Posté le : 21 avril
The Elder Scrolls V: Skyrim
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The Elder Scrolls V: Skyrim is an action role-playing video game developed by Bethesda Game Studios and published by Bethesda Softworks. It is the fifth installment in The Elder Scrolls action role-playing video game series, following The Elder Scrolls IV: Oblivion. Skyrim was released on November 11, 2011, for Microsoft Windows, PlayStation 3, and Xbox 360. Three downloadable content (DLC) add-ons were released—Dawnguard, Hearthfire, and Dragonborn—which were repackaged into The Elder Scrolls V: Skyrim Legendary Edition, which released on June 4, 2013.
Skyrim's main story revolves around the player character's efforts to defeat Alduin the World-Eater, a dragon who is prophesied to destroy the world. Set two hundred years after the events of Oblivion, the game takes place in the fictional province of Skyrim. Over the course of the game, the player completes quests and develops their character by improving their skills. Unlike previous The Elder Scrolls games, Skyrim does not require the player to select a character class at the beginning of the game, negating a problem the development team felt previous entries had by forcing the player into a rigid play-style too early into the game. Skyrim continues the open world tradition of its predecessors by allowing the player to travel anywhere in the game world at any time, and to ignore or postpone the main storyline indefinitely.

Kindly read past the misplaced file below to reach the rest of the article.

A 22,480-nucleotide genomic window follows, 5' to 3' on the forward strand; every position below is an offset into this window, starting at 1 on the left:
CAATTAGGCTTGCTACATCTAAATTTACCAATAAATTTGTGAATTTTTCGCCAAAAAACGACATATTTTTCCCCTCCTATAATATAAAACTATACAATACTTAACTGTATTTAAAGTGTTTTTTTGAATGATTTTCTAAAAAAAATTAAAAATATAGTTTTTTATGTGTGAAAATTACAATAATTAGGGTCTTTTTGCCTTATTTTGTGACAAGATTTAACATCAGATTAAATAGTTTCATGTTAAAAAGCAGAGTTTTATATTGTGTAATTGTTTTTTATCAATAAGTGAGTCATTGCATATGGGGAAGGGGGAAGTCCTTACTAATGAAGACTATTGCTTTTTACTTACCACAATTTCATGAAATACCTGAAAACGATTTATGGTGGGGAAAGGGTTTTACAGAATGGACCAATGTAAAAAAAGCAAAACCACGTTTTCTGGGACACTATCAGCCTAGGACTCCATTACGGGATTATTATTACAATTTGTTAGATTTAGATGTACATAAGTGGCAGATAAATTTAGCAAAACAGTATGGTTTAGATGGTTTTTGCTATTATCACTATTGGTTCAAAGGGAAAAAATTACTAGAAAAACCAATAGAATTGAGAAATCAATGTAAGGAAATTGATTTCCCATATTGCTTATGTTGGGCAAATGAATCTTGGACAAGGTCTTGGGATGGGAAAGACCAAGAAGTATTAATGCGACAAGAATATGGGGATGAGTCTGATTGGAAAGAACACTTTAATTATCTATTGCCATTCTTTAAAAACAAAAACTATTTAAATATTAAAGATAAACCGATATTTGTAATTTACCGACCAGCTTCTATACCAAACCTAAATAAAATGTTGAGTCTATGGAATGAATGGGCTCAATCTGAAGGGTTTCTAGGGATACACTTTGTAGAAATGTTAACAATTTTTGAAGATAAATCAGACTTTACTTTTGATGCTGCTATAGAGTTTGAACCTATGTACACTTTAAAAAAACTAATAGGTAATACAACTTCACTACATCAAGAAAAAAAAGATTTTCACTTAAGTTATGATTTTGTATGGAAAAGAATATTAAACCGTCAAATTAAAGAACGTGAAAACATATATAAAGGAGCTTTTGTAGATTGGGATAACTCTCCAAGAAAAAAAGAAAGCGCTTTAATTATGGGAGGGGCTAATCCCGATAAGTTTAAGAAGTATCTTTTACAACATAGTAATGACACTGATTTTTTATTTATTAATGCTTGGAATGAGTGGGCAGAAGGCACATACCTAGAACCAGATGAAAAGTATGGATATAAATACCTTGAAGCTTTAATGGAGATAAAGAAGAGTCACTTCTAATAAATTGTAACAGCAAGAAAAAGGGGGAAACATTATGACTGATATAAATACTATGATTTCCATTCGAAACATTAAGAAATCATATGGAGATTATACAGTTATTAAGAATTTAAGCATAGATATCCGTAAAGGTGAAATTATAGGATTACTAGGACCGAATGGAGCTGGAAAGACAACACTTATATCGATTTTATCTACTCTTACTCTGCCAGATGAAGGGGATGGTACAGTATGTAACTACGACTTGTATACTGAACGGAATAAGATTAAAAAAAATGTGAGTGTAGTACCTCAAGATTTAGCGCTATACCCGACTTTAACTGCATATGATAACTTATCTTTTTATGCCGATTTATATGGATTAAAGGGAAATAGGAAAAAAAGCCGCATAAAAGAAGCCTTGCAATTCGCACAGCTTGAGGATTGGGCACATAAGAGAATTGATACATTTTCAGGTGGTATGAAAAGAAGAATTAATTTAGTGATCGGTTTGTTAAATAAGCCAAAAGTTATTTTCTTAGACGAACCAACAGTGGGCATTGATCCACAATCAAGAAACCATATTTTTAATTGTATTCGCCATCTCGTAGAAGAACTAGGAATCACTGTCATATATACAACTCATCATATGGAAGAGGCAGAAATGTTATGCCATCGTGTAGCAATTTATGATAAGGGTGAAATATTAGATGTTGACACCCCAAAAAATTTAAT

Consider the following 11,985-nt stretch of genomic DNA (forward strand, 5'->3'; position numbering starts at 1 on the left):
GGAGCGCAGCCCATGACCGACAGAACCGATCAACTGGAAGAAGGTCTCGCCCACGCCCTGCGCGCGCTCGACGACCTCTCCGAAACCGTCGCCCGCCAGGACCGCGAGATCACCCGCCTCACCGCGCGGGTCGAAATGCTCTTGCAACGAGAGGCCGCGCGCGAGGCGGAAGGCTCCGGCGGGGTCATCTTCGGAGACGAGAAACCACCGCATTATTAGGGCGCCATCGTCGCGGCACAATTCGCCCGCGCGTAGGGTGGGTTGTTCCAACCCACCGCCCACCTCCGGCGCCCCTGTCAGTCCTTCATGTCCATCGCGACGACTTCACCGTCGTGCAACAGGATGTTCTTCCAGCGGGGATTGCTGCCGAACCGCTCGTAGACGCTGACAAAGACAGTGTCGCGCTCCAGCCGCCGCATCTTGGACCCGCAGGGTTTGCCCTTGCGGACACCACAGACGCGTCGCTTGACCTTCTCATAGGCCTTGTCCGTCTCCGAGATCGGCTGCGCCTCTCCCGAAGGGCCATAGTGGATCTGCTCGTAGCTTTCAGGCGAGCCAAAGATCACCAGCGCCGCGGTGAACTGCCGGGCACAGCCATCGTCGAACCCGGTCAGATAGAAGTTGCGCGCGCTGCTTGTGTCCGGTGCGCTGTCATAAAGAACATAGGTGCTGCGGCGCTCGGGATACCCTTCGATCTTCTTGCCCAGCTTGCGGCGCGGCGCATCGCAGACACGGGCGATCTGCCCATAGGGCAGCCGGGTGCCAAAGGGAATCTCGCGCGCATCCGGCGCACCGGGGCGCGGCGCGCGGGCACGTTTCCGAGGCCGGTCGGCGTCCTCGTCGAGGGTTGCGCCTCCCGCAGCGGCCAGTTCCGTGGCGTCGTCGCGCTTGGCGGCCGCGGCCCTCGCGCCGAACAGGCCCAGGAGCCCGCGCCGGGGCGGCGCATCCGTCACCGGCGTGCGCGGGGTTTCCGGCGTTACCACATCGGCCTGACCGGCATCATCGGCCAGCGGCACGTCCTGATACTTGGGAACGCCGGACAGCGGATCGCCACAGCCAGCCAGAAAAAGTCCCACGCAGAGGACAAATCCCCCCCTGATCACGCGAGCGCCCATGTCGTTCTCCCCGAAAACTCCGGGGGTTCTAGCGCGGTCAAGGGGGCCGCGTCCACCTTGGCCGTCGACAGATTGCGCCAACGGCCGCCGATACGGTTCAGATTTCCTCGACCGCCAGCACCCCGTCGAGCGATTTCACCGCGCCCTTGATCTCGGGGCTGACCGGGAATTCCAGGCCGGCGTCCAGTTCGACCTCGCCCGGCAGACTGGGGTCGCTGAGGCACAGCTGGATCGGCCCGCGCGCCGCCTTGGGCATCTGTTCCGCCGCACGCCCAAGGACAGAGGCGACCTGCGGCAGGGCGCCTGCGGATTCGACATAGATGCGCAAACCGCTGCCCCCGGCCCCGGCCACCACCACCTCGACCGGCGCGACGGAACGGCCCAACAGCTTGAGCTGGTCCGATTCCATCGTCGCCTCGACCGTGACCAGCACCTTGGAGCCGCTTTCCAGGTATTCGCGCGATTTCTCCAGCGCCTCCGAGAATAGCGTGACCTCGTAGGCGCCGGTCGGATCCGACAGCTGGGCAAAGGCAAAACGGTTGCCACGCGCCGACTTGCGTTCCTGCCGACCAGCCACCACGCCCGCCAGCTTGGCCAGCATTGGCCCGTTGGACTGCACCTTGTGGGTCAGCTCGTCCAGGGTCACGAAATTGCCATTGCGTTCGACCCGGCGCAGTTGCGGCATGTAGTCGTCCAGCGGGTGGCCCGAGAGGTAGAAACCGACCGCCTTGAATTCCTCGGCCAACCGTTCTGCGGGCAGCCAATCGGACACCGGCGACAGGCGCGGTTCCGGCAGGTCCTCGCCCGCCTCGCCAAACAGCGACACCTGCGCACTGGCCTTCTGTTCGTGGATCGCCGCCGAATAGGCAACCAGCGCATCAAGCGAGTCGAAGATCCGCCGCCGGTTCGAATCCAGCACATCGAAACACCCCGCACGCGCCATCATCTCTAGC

The game was developed using the in-house Creation Engine, built specifically for the game. Skyrim is not a direct sequel to previous The Elder Scrolls games, and was considered a spiritual successor to Oblivion and 2008's Fallout 3. The team opted for a more unique and diverse game world than Oblivion's Cyrodiil, which game director and executive producer Todd Howard considered less interesting by comparison. The Elder Scrolls V: Skyrim was released to critical acclaim, with reviewers particularly responding well to the refined character development and setting. The game shipped over seven million copies to retailers within the first week of its release, and sold over 20 million copies across all three platforms.
See also: Gameplay of The Elder Scrolls series